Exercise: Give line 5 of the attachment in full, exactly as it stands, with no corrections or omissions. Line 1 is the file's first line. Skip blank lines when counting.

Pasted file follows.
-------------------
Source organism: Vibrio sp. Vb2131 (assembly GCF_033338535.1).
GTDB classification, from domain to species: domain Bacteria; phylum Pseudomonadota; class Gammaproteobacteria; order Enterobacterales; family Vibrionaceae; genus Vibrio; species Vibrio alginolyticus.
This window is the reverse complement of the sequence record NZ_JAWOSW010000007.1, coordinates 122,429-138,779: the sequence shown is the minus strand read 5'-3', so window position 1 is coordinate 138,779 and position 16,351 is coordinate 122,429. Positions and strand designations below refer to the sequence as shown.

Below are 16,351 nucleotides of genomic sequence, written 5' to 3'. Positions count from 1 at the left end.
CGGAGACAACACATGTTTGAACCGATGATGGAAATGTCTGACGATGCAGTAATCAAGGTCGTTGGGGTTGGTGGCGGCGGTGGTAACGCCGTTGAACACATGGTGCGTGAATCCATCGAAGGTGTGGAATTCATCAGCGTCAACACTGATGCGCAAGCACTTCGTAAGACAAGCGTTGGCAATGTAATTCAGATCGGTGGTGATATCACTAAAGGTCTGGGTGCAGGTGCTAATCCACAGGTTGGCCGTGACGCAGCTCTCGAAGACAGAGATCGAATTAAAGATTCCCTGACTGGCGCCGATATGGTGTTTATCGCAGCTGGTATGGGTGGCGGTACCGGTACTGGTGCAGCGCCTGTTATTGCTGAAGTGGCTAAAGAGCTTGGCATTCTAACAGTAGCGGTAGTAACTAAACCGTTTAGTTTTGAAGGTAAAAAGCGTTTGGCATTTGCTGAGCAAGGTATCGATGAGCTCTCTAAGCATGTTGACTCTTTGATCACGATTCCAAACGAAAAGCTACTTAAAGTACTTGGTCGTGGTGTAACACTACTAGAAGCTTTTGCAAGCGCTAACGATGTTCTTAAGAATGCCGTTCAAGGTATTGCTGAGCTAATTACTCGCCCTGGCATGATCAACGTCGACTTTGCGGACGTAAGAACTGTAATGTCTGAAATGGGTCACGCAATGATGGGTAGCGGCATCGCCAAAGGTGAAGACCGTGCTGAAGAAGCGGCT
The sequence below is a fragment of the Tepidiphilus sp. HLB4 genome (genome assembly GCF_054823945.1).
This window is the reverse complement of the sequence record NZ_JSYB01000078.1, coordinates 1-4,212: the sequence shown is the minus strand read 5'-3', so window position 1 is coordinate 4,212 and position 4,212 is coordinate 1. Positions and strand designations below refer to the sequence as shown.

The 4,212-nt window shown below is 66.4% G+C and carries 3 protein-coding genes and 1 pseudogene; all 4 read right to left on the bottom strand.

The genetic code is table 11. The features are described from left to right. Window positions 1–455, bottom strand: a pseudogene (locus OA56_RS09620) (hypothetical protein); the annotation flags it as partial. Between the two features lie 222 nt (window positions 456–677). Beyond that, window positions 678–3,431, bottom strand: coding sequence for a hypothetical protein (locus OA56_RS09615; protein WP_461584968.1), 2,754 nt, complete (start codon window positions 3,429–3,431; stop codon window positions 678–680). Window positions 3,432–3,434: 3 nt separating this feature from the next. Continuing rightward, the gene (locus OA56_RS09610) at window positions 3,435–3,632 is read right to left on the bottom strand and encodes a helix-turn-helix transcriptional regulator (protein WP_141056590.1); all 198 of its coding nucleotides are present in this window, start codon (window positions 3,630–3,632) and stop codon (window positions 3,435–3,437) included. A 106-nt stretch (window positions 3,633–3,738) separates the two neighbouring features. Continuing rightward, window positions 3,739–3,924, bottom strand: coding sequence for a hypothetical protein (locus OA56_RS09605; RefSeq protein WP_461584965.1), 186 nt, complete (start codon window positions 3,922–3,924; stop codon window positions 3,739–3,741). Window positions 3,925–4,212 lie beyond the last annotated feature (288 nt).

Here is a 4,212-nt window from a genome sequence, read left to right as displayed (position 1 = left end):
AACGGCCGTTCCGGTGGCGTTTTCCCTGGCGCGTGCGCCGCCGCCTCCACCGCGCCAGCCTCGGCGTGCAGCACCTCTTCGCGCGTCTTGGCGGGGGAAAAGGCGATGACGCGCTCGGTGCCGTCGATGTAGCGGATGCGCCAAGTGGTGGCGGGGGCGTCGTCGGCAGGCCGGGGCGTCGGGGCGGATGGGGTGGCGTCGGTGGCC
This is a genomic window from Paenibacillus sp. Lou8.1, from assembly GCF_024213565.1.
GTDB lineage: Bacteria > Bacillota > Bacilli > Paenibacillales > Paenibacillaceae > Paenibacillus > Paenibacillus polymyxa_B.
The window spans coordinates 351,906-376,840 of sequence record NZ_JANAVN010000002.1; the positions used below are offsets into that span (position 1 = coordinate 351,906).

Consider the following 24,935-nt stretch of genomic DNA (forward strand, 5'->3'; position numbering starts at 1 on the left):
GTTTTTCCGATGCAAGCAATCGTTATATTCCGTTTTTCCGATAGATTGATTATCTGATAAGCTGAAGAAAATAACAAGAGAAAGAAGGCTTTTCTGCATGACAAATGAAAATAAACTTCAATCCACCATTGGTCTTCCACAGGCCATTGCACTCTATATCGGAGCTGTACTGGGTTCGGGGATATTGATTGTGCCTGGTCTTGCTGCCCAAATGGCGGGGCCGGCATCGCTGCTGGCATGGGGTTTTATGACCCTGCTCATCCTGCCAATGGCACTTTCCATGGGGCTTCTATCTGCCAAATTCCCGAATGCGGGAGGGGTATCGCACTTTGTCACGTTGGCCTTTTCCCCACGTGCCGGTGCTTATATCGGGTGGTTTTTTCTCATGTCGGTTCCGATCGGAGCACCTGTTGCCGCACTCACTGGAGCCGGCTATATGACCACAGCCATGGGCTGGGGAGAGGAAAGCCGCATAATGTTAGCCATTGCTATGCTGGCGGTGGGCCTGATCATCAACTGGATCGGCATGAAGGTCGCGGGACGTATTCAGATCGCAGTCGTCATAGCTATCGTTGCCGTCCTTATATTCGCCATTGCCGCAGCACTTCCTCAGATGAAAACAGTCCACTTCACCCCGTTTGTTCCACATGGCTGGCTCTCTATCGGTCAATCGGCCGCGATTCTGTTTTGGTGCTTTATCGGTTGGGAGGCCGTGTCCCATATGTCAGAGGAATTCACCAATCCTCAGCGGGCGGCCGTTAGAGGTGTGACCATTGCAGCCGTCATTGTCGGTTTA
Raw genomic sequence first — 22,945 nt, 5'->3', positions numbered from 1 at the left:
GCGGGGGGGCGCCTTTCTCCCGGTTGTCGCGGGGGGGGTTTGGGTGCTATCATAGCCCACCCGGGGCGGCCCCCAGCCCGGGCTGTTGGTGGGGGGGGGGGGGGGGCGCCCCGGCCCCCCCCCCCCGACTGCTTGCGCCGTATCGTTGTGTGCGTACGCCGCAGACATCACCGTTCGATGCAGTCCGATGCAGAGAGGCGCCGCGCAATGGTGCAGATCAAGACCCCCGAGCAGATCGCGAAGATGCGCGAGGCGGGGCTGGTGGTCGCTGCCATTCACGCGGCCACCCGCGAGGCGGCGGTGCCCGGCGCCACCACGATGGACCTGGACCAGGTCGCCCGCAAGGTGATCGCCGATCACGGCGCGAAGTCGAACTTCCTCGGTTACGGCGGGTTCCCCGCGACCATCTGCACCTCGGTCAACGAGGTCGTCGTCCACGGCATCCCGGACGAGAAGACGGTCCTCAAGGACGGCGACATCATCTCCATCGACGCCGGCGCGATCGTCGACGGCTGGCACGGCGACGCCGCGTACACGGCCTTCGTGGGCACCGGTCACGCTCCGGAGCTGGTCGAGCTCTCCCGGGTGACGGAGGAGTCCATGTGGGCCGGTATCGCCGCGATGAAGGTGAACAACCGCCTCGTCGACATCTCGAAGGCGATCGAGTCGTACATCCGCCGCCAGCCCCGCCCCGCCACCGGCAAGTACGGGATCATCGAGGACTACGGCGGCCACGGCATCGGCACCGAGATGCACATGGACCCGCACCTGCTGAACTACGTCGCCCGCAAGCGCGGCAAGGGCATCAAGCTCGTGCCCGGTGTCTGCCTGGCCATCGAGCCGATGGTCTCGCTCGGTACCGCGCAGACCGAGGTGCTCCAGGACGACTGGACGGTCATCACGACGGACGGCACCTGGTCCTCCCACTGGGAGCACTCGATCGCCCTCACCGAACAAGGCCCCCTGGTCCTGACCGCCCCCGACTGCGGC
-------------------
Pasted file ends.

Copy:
CGGAGACAACACATGTTTGAACCGATGATGGAAATGTCTGACGATGCAGTAATCAAGGTCGTTGGGGTTGGTGGCGGCGGTGGTAACGCCGTTGAACACATGGTGCGTGAATCCATCGAAGGTGTGGAATTCATCAGCGTCAACACTGATGCGCAAGCACTTCGTAAGACAAGCGTTGGCAATGTAATTCAGATCGGTGGTGATATCACTAAAGGTCTGGGTGCAGGTGCTAATCCACAGGTTGGCCGTGACGCAGCTCTCGAAGACAGAGATCGAATTAAAGATTCCCTGACTGGCGCCGATATGGTGTTTATCGCAGCTGGTATGGGTGGCGGTACCGGTACTGGTGCAGCGCCTGTTATTGCTGAAGTGGCTAAAGAGCTTGGCATTCTAACAGTAGCGGTAGTAACTAAACCGTTTAGTTTTGAAGGTAAAAAGCGTTTGGCATTTGCTGAGCAAGGTATCGATGAGCTCTCTAAGCATGTTGACTCTTTGATCACGATTCCAAACGAAAAGCTACTTAAAGTACTTGGTCGTGGTGTAACACTACTAGAAGCTTTTGCAAGCGCTAACGATGTTCTTAAGAATGCCGTTCAAGGTATTGCTGAGCTAATTACTCGCCCTGGCATGATCAACGTCGACTTTGCGGACGTAAGAACTGTAATGTCTGAAATGGGTCACGCAATGATGGGTAGCGGCATCGCCAAAGGTGAAGACCGTGCTGAAGAAGCGGCT